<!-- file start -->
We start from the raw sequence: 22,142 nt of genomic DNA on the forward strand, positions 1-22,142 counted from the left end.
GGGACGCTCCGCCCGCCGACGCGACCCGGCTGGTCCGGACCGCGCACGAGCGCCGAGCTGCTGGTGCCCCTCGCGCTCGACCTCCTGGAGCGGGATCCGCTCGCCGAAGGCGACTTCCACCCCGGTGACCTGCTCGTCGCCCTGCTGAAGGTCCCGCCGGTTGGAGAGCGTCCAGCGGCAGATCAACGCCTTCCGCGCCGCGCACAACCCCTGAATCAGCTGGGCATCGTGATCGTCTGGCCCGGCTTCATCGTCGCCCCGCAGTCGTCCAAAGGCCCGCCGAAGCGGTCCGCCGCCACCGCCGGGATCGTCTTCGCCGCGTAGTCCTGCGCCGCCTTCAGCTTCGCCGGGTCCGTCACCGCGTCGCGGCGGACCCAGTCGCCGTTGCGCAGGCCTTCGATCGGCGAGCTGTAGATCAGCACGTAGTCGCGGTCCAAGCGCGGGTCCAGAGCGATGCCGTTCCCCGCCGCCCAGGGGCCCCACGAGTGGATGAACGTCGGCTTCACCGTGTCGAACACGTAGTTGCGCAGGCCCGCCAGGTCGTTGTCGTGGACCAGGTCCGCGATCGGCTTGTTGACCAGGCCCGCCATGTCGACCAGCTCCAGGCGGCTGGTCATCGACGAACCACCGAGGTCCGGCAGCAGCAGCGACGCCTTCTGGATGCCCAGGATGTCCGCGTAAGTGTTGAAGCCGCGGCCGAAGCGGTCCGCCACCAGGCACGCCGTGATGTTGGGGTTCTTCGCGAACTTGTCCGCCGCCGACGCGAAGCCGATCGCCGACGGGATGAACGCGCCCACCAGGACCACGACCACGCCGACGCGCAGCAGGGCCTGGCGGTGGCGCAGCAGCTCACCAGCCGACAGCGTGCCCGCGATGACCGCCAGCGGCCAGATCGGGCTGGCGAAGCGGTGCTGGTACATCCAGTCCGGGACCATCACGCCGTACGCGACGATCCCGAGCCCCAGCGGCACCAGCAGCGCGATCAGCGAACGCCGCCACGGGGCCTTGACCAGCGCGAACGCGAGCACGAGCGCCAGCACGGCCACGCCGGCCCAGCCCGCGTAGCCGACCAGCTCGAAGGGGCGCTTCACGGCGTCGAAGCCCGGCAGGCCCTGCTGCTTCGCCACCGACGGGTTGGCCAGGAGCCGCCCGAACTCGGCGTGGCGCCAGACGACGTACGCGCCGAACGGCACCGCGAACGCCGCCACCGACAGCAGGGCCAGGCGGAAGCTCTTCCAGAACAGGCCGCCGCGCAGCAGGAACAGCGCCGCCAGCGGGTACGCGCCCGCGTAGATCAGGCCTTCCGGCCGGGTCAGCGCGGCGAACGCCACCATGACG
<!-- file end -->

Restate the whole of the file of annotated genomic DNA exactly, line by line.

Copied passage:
We start from the raw sequence: 22,142 nt of genomic DNA on the forward strand, positions 1-22,142 counted from the left end.
GGGACGCTCCGCCCGCCGACGCGACCCGGCTGGTCCGGACCGCGCACGAGCGCCGAGCTGCTGGTGCCCCTCGCGCTCGACCTCCTGGAGCGGGATCCGCTCGCCGAAGGCGACTTCCACCCCGGTGACCTGCTCGTCGCCCTGCTGAAGGTCCCGCCGGTTGGAGAGCGTCCAGCGGCAGATCAACGCCTTCCGCGCCGCGCACAACCCCTGAATCAGCTGGGCATCGTGATCGTCTGGCCCGGCTTCATCGTCGCCCCGCAGTCGTCCAAAGGCCCGCCGAAGCGGTCCGCCGCCACCGCCGGGATCGTCTTCGCCGCGTAGTCCTGCGCCGCCTTCAGCTTCGCCGGGTCCGTCACCGCGTCGCGGCGGACCCAGTCGCCGTTGCGCAGGCCTTCGATCGGCGAGCTGTAGATCAGCACGTAGTCGCGGTCCAAGCGCGGGTCCAGAGCGATGCCGTTCCCCGCCGCCCAGGGGCCCCACGAGTGGATGAACGTCGGCTTCACCGTGTCGAACACGTAGTTGCGCAGGCCCGCCAGGTCGTTGTCGTGGACCAGGTCCGCGATCGGCTTGTTGACCAGGCCCGCCATGTCGACCAGCTCCAGGCGGCTGGTCATCGACGAACCACCGAGGTCCGGCAGCAGCAGCGACGCCTTCTGGATGCCCAGGATGTCCGCGTAAGTGTTGAAGCCGCGGCCGAAGCGGTCCGCCACCAGGCACGCCGTGATGTTGGGGTTCTTCGCGAACTTGTCCGCCGCCGACGCGAAGCCGATCGCCGACGGGATGAACGCGCCCACCAGGACCACGACCACGCCGACGCGCAGCAGGGCCTGGCGGTGGCGCAGCAGCTCACCAGCCGACAGCGTGCCCGCGATGACCGCCAGCGGCCAGATCGGGCTGGCGAAGCGGTGCTGGTACATCCAGTCCGGGACCATCACGCCGTACGCGACGATCCCGAGCCCCAGCGGCACCAGCAGCGCGATCAGCGAACGCCGCCACGGGGCCTTGACCAGCGCGAACGCGAGCACGAGCGCCAGCACGGCCACGCCGGCCCAGCCCGCGTAGCCGACCAGCTCGAAGGGGCGCTTCACGGCGTCGAAGCCCGGCAGGCCCTGCTGCTTCGCCACCGACGGGTTGGCCAGGAGCCGCCCGAACTCGGCGTGGCGCCAGACGACGTACGCGCCGAACGGCACCGCGAACGCCGCCACCGACAGCAGGGCCAGGCGGAAGCTCTTCCAGAACAGGCCGCCGCGCAGCAGGAACAGCGCCGCCAGCGGGTACGCGCCCGCGTAGATCAGGCCTTCCGGCCGGGTCAGCGCGGCGAACGCCACCATGACG